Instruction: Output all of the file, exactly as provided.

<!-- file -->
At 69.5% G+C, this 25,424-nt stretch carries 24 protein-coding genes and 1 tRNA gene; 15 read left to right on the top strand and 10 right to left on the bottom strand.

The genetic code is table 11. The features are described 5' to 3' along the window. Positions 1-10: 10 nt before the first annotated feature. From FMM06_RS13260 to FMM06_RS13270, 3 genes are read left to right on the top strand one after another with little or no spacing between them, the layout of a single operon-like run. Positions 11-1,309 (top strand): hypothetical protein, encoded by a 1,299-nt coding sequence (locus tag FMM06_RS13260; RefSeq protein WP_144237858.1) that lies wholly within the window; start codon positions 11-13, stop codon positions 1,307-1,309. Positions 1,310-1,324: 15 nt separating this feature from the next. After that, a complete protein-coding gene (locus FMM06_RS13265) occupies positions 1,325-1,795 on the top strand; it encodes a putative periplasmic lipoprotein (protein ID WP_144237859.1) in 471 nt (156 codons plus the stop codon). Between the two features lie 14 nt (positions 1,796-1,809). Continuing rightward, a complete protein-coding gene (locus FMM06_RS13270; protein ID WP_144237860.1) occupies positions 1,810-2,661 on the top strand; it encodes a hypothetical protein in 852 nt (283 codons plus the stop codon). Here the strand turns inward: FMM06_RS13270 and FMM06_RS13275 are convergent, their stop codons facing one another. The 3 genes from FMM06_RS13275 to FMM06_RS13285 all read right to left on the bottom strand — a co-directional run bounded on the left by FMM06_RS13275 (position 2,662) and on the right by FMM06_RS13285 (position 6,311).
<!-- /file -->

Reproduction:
At 69.5% G+C, this 25,424-nt stretch carries 24 protein-coding genes and 1 tRNA gene; 15 read left to right on the top strand and 10 right to left on the bottom strand.

The genetic code is table 11. The features are described 5' to 3' along the window. Positions 1-10: 10 nt before the first annotated feature. From FMM06_RS13260 to FMM06_RS13270, 3 genes are read left to right on the top strand one after another with little or no spacing between them, the layout of a single operon-like run. Positions 11-1,309 (top strand): hypothetical protein, encoded by a 1,299-nt coding sequence (locus tag FMM06_RS13260; RefSeq protein WP_144237858.1) that lies wholly within the window; start codon positions 11-13, stop codon positions 1,307-1,309. Positions 1,310-1,324: 15 nt separating this feature from the next. After that, a complete protein-coding gene (locus FMM06_RS13265) occupies positions 1,325-1,795 on the top strand; it encodes a putative periplasmic lipoprotein (protein ID WP_144237859.1) in 471 nt (156 codons plus the stop codon). Between the two features lie 14 nt (positions 1,796-1,809). Continuing rightward, a complete protein-coding gene (locus FMM06_RS13270; protein ID WP_144237860.1) occupies positions 1,810-2,661 on the top strand; it encodes a hypothetical protein in 852 nt (283 codons plus the stop codon). Here the strand turns inward: FMM06_RS13270 and FMM06_RS13275 are convergent, their stop codons facing one another. The 3 genes from FMM06_RS13275 to FMM06_RS13285 all read right to left on the bottom strand — a co-directional run bounded on the left by FMM06_RS13275 (position 2,662) and on the right by FMM06_RS13285 (position 6,311).